While you can use a no-knead method or even a bread maker to make a fresh loaf, you can also use a stand mixer with a dough hook attachment. “For things like a brioche — [or] a lot of breads that are meant to be kneaded — a stand mixer is really gonna save you a lot of sweat,” said Baldwin.
Tips for using a stand mixer
Get familiar with your machine and its attachments. When you’ve finally chosen your stand mixer, take a beat before you dive right in to get familiar with the user manual and all of its attachments. Baldwin said most mixers come with three standard attachments: a beater for doughs or stiffer batters; a whisk for more liquid ingredients; and a dough hook. If a mixer doesn’t come with at least the first two attachments, she suggests taking another look at what exactly you’re buying.
Once you’ve got all your pieces in front of you, Lagalle recommends ensuring that you’re handling them properly to make the mixer last as long as possible. For example, smaller KitchenAid mixers tend to have nylon-coated attachments, which makes them dishwasher-friendly. But, she says, the attachments for more professional-style mixers should be washed by hand since they tend to lack nylon coating.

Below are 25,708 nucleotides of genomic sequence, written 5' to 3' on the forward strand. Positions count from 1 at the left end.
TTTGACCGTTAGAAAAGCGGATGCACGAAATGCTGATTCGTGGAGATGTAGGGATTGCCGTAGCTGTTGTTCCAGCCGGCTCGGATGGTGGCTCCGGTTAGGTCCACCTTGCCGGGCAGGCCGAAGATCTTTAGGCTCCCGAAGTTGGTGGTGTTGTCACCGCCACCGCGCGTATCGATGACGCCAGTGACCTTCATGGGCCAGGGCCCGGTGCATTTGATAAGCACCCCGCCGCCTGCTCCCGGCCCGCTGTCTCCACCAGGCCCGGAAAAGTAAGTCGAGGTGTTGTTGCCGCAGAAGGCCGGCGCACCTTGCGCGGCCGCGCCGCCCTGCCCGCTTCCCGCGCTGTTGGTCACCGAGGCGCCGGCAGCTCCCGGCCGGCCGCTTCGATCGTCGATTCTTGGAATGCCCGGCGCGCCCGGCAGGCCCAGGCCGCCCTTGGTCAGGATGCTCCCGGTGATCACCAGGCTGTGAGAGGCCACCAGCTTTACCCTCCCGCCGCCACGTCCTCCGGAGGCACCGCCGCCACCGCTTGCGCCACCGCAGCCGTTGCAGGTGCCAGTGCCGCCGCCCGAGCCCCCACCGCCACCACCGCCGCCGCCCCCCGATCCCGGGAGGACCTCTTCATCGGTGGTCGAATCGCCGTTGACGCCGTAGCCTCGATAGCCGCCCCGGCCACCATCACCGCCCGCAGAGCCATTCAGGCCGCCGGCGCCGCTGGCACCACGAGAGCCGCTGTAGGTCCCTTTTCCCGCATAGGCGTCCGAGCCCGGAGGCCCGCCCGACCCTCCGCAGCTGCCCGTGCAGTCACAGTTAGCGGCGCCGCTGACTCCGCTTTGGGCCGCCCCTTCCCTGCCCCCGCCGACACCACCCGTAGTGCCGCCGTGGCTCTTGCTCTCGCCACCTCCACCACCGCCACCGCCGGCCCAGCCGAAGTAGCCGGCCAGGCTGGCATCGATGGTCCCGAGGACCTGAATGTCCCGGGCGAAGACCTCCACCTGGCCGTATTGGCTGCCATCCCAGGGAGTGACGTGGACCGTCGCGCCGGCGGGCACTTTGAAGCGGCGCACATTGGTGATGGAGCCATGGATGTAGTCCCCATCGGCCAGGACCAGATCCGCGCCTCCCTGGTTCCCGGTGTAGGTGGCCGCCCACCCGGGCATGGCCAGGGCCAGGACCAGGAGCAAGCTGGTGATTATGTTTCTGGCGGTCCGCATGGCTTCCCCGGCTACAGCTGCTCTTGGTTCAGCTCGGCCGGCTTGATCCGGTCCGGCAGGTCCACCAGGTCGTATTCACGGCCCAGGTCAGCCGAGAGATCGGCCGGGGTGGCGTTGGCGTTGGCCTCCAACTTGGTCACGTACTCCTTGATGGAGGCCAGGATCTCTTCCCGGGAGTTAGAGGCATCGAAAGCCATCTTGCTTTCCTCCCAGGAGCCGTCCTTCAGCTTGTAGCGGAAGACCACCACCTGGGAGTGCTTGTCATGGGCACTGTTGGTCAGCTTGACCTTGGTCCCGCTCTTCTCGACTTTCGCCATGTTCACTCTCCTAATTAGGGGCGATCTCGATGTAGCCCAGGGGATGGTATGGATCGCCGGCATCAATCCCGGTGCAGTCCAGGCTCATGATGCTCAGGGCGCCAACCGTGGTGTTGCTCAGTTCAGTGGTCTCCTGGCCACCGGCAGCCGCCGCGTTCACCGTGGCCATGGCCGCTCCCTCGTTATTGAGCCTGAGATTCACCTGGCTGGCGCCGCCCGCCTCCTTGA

Finally, do research on what each attachment does, Lukasik said. “As long as you have a basic knowledge of what each attachment does, you should have much success,” he says.
Don’t turn it on and off too quickly. When you start to use your stand mixer, be sure not to turn it on and off too quickly because, according to Lukasik, it can “ruin the inside.” He’s well-versed in the proper steps to keep a stand mixer lasting as long as possible, and even told us that he’s had his current mixer for 20 years!
Don’t use cold butter (unnecessarily). If the recipe doesn’t call for it, don’t default to cold butter. Lukasik says it can make the gears work harder to mix, causing the teeth inside the gears to break off, leading to a decline in quality. (Which, in turn, means you’ll have to spend more money to replace it sooner than necessary.)
Keep it clean. Lagalle says wiping down her mixer after every use is the reason it’s been with her for 20 years. “I’m always really diligent about cleaning it,” she says. If you're not sure where to start, there's a guide for that, too.
Buy extra bowls. If you plan on baking often or baking large batches, Lagalle said having two bowls is “really great and super key.” She also admitted to having two of each attachment so she doesn’t have to worry about cleaning each piece in between making different parts of the same meal, but she uses the bowls the most.
Have fun! Once all of the decision making is done, Costantino encourages everyone to just have fun! “Even our mistakes in the kitchen are pretty good to eat, with some exceptions,” he laughed. “ I think it’s really a great time for the novice cook to explore and create and also for the professional to learn and see different techniques that they may not have seen when they went to culinary school or through their work in the industry.”